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October 04, 2013

“Super Powers” Alone Can’t Save Octopus

Shedd Aquarium Giant Pacific Octopus_blog

What has nine brains and three hearts? The giant Pacific octopus, the largest species of octopus in the world! That’s right, these eight-legged hermitlike creatures may prefer creepy crevices and shadowy shoals along the Pacific coast from Southern California to Alaska, but they’re highly evolved and intelligent cephalopods. Cephalopod literally means “head-foot,” an appropriate name for a creature whose body consists of a soft, billowy head surrounded by eight curling arms.

The giant Pacific octopus has no shortage of cool features. To start, these superhero-like maritime marvels are truly big—measuring 16 feet from arm tip to arm tip and weighing between 50 and 90 pounds. They’re also capable of incredible stunts that only Catwoman or Batman could rival. Bearing 280 free-moving suckers on each arm, giant Pacific octopuses can slither through rocky underwater caverns and swoop through dangling kelp. Despite their reputation for being reclusive, they can jet in and out of hiding in a flash with one pulse of the mantle. Still not impressed? They can instantaneously change skin color and texture just by constricting muscles around specialized pigment cells. Talk about the art of disguise.

You’re not likely to see one of these masterful magicians on a snorkel or dive trip. So a visit to Shedd’s Oceans gallery is your best chance to see the probing tentacles of a giant Pacific octopus at work.

And while you ponder comparative dexterity and intellect and the taxonomic divide between octopuses and people, consider this: You probably have a closer connection to these majestic creatures than you think. If you eat lobster, crab, shrimp, or fish, you have a role to play in their health and survival.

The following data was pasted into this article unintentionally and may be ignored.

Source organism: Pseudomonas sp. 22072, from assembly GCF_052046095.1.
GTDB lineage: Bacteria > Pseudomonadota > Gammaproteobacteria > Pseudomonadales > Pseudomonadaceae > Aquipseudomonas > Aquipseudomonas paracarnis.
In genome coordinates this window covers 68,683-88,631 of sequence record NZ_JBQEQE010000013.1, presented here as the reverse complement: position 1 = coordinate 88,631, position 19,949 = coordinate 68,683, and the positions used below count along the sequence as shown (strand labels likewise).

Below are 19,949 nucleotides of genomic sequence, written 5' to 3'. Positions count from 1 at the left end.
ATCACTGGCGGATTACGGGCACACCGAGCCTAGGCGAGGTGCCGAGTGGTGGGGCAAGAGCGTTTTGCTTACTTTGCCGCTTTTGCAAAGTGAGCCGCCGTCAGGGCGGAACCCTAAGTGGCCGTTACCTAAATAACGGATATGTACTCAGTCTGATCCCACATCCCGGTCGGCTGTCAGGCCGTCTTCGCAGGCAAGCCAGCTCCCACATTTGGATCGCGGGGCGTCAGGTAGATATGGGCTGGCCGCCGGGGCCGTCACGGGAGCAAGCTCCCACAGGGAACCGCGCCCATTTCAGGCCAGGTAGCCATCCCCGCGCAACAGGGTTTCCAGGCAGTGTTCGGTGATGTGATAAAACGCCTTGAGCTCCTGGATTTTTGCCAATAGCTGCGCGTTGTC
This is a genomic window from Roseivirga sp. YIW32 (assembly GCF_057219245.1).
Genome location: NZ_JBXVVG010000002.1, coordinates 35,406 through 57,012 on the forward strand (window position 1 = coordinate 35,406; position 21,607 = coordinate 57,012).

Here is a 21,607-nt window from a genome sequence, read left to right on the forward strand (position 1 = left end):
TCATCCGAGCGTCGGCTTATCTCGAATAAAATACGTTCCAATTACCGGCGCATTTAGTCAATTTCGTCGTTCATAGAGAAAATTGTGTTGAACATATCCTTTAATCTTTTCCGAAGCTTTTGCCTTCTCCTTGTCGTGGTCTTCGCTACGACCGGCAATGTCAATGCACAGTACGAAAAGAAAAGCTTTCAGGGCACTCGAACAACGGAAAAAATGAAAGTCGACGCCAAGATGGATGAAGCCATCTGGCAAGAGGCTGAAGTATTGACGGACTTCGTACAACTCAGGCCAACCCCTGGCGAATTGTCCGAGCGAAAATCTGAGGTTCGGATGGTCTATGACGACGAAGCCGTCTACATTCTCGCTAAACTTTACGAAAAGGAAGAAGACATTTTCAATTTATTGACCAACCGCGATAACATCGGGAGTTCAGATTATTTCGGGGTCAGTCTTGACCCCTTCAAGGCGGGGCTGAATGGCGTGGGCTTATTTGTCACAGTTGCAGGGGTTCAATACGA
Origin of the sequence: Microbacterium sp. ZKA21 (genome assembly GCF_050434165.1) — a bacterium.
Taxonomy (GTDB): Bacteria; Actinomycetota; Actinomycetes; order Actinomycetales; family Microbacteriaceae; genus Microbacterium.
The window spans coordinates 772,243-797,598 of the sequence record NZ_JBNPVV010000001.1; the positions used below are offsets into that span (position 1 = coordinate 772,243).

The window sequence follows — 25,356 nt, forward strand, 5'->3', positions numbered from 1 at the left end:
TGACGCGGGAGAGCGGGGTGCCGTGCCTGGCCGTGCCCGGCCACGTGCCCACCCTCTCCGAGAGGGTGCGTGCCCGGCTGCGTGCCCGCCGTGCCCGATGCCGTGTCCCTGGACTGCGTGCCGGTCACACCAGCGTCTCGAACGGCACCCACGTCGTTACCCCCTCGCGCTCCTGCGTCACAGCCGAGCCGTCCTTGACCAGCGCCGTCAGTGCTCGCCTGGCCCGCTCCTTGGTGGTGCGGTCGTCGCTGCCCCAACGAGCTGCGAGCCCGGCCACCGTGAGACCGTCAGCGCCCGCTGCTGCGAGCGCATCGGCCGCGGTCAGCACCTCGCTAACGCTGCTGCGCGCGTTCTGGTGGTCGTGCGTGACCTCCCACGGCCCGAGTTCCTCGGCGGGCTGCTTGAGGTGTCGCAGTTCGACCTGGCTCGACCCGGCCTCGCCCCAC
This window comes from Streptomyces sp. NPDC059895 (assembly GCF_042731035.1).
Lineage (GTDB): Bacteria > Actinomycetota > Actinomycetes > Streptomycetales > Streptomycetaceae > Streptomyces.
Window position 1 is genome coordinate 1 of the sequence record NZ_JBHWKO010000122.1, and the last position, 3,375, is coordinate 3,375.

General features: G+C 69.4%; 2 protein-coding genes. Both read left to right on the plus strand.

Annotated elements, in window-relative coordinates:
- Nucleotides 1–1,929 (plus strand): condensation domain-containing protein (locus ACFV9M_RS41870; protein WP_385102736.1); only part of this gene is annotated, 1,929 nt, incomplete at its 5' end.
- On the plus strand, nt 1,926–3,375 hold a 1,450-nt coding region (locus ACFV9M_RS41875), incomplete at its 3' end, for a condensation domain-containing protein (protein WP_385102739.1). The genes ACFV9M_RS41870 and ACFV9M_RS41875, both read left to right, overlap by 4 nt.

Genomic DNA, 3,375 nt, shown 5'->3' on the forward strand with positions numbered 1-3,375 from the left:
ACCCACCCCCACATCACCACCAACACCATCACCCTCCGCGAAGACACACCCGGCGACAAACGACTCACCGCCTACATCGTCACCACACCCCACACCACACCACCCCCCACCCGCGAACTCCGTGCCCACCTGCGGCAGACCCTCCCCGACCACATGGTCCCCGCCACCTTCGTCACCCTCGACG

Although typically not targeted for consumption, giant Pacific octopuses are at risk to the side effects of some fishing practices. Pot and trap fishing, which are common ways of catching Pacific cod, work by setting underwater pots baited with fish. While this is an effective way to catch bottom-dwelling fishes like Pacific cod, or crawling crustaceans like lobsters and crabs, it’s also an easy way to lure in a giant Pacific octopus. More often than not, the octopuses are thrown back as discards. Many times they are injured or dying.

Luckily, the giant Pacific octopus is not known to be threatened; but little is known about population changes over time. We do know that the giant octopuses were fished for food and halibut bait for centuries on the west coast of Canada and Alaska, however our understanding of the impact of past and ongoing fishing is foggy at best. That’s why scientists are using their own smarts to study giant Pacific octopuses.

You can help protect animals like our own Opal by purchasing seafood that is caught using sustainable fishing practices. If you like Pacific cod, look for deep-water, long-line-caught fish instead of those caught by a pot or trap. It’s an easy way to enjoy delicious seafood while keeping the great Pacific octopus out of harm’s way!

Reid Bogert, Great Lakes sustainability team

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Unfortunately, long line fishing is deadly to endangered sea turtles like leatherbacks.

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